Mountaineers blaze new trails in Europe


Tyler Hotz

When App State basketball head coach Jim Fox took over the program in 2014, he was looking to change the image of the App State basketball program in more ways than one.

Coming from Davidson College, Fox learned many things on staff under head coach Bob McKillop. Of the many lessons he learned in his 13 years at Davidson, one that quickly made its way into the Mountaineer basketball program was “building bridges” anywhere you can.

When at Davidson, McKillop stressed the importance of giving players and coaches an experience to play teams from other parts of the world. In his third season as coach of the Mountaineers, Fox took his own team to Europe to face off with foreign competition.

As soon as Fox took the position, he began pitching the idea to then athletic director Charlie Cobb, who gave Fox support in playing abroad. After Cobb left in 2013, Doug Gillin took over as AD, and fully supported and helped organize the trip before this season.

In early August, the Apps traveled to Slovenia and Italy, playing two games in each country. The Mountaineers finished 2-2 on their trip, winning one game in each country they played.

Instead of going through an agency to schedule their games, Fox contacted his own friends that lived in Slovenia and Italy to set up games, where his motto “building bridges” paid off again.

“It is important to hang out with some old friends [in Europe] and talk basketball because they have some amazing basketball minds over there, and it is good for our team because I think our coaching staff got better over there,” Fox said. “In terms of our players, it was an incredible experience for them because I want them all to be pros one day.”

The Mountaineers faced some of the top talent in Europe, including the Helios Suns from Slovenia and AS Monaco from France Ligue 1. The Suns won the Slovenia League Championship this past year, while AS Monaco is one of the best teams in the top tier of French basketball.basketball2_web_dallaslinger

Falling to both teams, the Mountaineers pulled out impressive results over their other two opponents, KK Cerknica, a basketball club in Slovenia and Sondrio All-Stars from Bormio, Italy, winning 117-68 and 97-62 respectively.

A promise that Fox has been offering to some of his recruits paid off, especially to junior guard Jake Babic, who happens to be the only player on the App State team from outside of the United States. Babic grew up in Oakville, Ontario and played high school basketball at The Kiski School.

“The last game we played against Monaco had probably my favorite moments, and they will probably be one of the best teams I play against in my life,” Babic said. “So, seeing how true professionals making millions of dollars can go about it everyday is really cool to compare yourself to and see how you can get to where they are as well.”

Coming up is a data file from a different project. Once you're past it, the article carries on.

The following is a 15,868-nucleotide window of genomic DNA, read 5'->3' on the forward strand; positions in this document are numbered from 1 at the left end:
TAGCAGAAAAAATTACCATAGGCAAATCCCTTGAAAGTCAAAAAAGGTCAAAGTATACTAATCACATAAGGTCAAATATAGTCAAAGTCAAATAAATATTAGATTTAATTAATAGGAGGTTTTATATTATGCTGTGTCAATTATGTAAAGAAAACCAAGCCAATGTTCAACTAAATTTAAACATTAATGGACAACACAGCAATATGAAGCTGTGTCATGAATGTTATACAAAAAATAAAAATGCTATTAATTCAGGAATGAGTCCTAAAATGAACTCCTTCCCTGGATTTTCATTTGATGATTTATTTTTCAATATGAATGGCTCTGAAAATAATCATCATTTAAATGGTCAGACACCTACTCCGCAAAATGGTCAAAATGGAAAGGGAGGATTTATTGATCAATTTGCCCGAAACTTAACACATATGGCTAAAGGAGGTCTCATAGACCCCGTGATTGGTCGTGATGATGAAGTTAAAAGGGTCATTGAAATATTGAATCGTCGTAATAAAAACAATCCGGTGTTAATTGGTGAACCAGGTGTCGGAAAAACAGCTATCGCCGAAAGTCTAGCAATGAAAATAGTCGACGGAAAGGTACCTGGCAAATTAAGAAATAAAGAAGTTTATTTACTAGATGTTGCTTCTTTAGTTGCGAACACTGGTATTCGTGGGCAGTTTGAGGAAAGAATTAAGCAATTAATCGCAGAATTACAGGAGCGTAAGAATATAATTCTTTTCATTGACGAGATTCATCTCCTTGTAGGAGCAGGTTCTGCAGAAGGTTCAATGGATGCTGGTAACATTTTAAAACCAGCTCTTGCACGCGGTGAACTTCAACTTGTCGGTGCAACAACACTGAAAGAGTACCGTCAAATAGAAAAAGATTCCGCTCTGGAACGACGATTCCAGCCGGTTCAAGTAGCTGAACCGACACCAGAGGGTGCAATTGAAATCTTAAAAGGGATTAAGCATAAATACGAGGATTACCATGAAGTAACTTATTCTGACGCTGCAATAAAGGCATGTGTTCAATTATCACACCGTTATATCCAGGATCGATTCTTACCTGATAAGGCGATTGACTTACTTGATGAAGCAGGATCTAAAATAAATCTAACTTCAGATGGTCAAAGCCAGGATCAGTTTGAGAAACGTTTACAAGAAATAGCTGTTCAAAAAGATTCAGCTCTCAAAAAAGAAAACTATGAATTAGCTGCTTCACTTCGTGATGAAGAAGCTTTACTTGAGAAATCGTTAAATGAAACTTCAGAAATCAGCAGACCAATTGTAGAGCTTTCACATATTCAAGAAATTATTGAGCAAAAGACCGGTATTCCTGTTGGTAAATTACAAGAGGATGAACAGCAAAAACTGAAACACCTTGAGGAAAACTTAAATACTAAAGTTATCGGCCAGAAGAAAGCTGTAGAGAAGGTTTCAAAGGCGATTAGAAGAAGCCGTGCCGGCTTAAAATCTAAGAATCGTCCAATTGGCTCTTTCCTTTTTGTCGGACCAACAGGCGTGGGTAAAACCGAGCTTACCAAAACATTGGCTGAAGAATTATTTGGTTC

While in Europe, the Apps got to experience much more than just their time on the court. Over the eleven day trip, the Mountaineers took their team name to heart, exploring both the countries they got to visit.

Fox especially remembers two situations on the trip, both of which dealt with crucial teamwork from his players.

In Venice, Italy, Fox and his players had to walk through large crowds of people to find a train station to get to San Marco, and he said his players “leaned on each other” to navigate through town.

When in Bormio, the bus driver took the team to the wrong location near Lake Garda, but Fox’s players once again impressed their head coach.

“Our bus driver took us to the wrong spot so I was kind of upset, but our guys found these boats that we could rent and go on the lake and they had the time of their lives,” Fox said. “A mistake lead to one of the best times for us on the trip.”

On the court, the Mountaineers got early exposure to in-game experience, something a team with only one senior can benefit from.basketball5_web_dallaslinger

According to NCAA rules, a team can travel overseas every four years. When that team travels overseas, they are allowed 10 additional practices to prepare for the trip.

Having the extra practices was helpful for the Mountaineers, and the in-game experience helped prepare them for late-game situations even before the season started.

While the Apps experienced different cultures in Europe, they also saw some differences on the basketball court.

“They play a much more aggressive style of basketball, and they would foul you in the open court to stop a fast break,” Babic said. “They were just so aggressive and playing against those guys even before we had our preseason will really help us in our non-conference and conference schedule.”

Fox stressed how the teams they played in Europe showed a lot of versatility. A major difference Fox saw was similar to what his players experienced: the teams they played were so physical, prompting Fox to say that they “fouled the crap out of you.”

Through it all, the Mountaineers got to know more about the world, but they also got to know more about each other and also themselves individually.

“College students whether athletes or not should definitely try to experience something like this,” sophomore guard Ronshad Shabazz said. “We get to compare our lives and see how blessed we are compared to some other countries, and that is a big reason right there why [it was special].”

Story by: Tyler Hotz, Sports Reporter